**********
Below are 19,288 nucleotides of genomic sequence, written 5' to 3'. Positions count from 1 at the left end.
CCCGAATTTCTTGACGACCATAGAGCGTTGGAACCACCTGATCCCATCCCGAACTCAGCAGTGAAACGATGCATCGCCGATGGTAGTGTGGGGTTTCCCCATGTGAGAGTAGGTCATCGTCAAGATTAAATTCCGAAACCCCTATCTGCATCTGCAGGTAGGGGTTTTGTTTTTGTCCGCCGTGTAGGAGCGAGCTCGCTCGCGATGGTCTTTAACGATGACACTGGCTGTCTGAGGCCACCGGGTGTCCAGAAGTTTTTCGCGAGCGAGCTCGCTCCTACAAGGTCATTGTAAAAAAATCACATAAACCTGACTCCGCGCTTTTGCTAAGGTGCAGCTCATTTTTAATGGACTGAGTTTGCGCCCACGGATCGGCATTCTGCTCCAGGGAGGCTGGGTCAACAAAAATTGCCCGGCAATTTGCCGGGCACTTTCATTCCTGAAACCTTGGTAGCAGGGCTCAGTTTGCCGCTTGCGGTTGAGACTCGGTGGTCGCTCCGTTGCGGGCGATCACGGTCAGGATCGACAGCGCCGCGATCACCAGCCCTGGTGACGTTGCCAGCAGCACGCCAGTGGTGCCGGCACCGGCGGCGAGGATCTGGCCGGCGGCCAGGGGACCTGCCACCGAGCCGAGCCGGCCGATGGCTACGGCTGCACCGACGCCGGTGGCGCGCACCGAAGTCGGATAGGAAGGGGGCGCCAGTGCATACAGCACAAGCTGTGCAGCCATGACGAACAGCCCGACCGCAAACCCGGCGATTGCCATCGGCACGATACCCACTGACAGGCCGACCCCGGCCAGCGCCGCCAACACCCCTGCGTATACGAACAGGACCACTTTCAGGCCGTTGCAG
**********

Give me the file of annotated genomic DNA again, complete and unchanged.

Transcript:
Below are 19,288 nucleotides of genomic sequence, written 5' to 3'. Positions count from 1 at the left end.
CCCGAATTTCTTGACGACCATAGAGCGTTGGAACCACCTGATCCCATCCCGAACTCAGCAGTGAAACGATGCATCGCCGATGGTAGTGTGGGGTTTCCCCATGTGAGAGTAGGTCATCGTCAAGATTAAATTCCGAAACCCCTATCTGCATCTGCAGGTAGGGGTTTTGTTTTTGTCCGCCGTGTAGGAGCGAGCTCGCTCGCGATGGTCTTTAACGATGACACTGGCTGTCTGAGGCCACCGGGTGTCCAGAAGTTTTTCGCGAGCGAGCTCGCTCCTACAAGGTCATTGTAAAAAAATCACATAAACCTGACTCCGCGCTTTTGCTAAGGTGCAGCTCATTTTTAATGGACTGAGTTTGCGCCCACGGATCGGCATTCTGCTCCAGGGAGGCTGGGTCAACAAAAATTGCCCGGCAATTTGCCGGGCACTTTCATTCCTGAAACCTTGGTAGCAGGGCTCAGTTTGCCGCTTGCGGTTGAGACTCGGTGGTCGCTCCGTTGCGGGCGATCACGGTCAGGATCGACAGCGCCGCGATCACCAGCCCTGGTGACGTTGCCAGCAGCACGCCAGTGGTGCCGGCACCGGCGGCGAGGATCTGGCCGGCGGCCAGGGGACCTGCCACCGAGCCGAGCCGGCCGATGGCTACGGCTGCACCGACGCCGGTGGCGCGCACCGAAGTCGGATAGGAAGGGGGCGCCAGTGCATACAGCACAAGCTGTGCAGCCATGACGAACAGCCCGACCGCAAACCCGGCGATTGCCATCGGCACGATACCCACTGACAGGCCGACCCCGGCCAGCGCCGCCAACACCCCTGCGTATACGAACAGGACCACTTTCAGGCCGTTGCAG